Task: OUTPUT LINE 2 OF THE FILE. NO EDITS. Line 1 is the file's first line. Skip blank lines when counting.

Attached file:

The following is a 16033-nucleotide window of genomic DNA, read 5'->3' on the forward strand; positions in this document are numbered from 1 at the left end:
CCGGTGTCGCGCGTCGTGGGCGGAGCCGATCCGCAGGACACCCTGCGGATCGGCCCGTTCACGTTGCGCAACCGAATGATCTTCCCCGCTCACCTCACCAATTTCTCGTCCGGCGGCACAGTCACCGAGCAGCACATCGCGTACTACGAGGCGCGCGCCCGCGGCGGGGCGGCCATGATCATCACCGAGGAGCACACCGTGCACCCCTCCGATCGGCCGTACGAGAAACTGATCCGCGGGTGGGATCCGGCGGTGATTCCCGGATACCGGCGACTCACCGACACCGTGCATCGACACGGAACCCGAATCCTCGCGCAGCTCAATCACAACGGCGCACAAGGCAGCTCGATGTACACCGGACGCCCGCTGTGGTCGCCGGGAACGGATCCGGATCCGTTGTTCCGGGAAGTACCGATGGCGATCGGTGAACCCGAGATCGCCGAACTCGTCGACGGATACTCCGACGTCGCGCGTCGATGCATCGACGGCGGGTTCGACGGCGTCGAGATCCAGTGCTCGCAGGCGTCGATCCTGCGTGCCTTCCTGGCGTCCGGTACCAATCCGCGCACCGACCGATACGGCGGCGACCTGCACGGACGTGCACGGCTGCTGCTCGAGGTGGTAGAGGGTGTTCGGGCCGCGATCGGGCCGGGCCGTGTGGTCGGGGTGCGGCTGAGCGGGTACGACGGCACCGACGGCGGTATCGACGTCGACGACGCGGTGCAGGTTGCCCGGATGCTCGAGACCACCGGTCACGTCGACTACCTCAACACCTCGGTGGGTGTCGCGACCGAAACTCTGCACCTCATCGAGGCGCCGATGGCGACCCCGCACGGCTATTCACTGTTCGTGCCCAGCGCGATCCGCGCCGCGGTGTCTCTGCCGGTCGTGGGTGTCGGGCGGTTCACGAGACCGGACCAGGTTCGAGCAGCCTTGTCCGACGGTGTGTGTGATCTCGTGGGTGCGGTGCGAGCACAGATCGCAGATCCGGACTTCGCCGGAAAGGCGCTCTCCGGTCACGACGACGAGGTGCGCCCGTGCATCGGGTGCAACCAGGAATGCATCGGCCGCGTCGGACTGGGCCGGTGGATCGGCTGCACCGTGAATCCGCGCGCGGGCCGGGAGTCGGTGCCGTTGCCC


CCGGTGTCGCGCGTCGTGGGCGGAGCCGATCCGCAGGACACCCTGCGGATCGGCCCGTTCACGTTGCGCAACCGAATGATCTTCCCCGCTCACCTCACCAATTTCTCGTCCGGCGGCACAGTCACCGAGCAGCACATCGCGTACTACGAGGCGCGCGCCCGCGGCGGGGCGGCCATGATCATCACCGAGGAGCACACCGTGCACCCCTCCGATCGGCCGTACGAGAAACTGATCCGCGGGTGGGATCCGGCGGTGATTCCCGGATACCGGCGACTCACCGACACCGTGCATCGACACGGAACCCGAATCCTCGCGCAGCTCAATCACAACGGCGCACAAGGCAGCTCGATGTACACCGGACGCCCGCTGTGGTCGCCGGGAACGGATCCGGATCCGTTGTTCCGGGAAGTACCGATGGCGATCGGTGAACCCGAGATCGCCGAACTCGTCGACGGATACTCCGACGTCGCGCGTCGATGCATCGACGGCGGGTTCGACGGCGTCGAGATCCAGTGCTCGCAGGCGTCGATCCTGCGTGCCTTCCTGGCGTCCGGTACCAATCCGCGCACCGACCGATACGGCGGCGACCTGCACGGACGTGCACGGCTGCTGCTCGAGGTGGTAGAGGGTGTTCGGGCCGCGATCGGGCCGGGCCGTGTGGTCGGGGTGCGGCTGAGCGGGTACGACGGCACCGACGGCGGTATCGACGTCGACGACGCGGTGCAGGTTGCCCGGATGCTCGAGACCACCGGTCACGTCGACTACCTCAACACCTCGGTGGGTGTCGCGACCGAAACTCTGCACCTCATCGAGGCGCCGATGGCGACCCCGCACGGCTATTCACTGTTCGTGCCCAGCGCGATCCGCGCCGCGGTGTCTCTGCCGGTCGTGGGTGTCGGGCGGTTCACGAGACCGGACCAGGTTCGAGCAGCCTTGTCCGACGGTGTGTGTGATCTCGTGGGTGCGGTGCGAGCACAGATCGCAGATCCGGACTTCGCCGGAAAGGCGCTCTCCGGTCACGACGACGAGGTGCGCCCGTGCATCGGGTGCAACCAGGAATGCATCGGCCGCGTCGGACTGGGCCGGTGGATCGGCTGCACCGTGAATCCGCGCGCGGGCCGGGAGTCGGTGCCGTTGCCC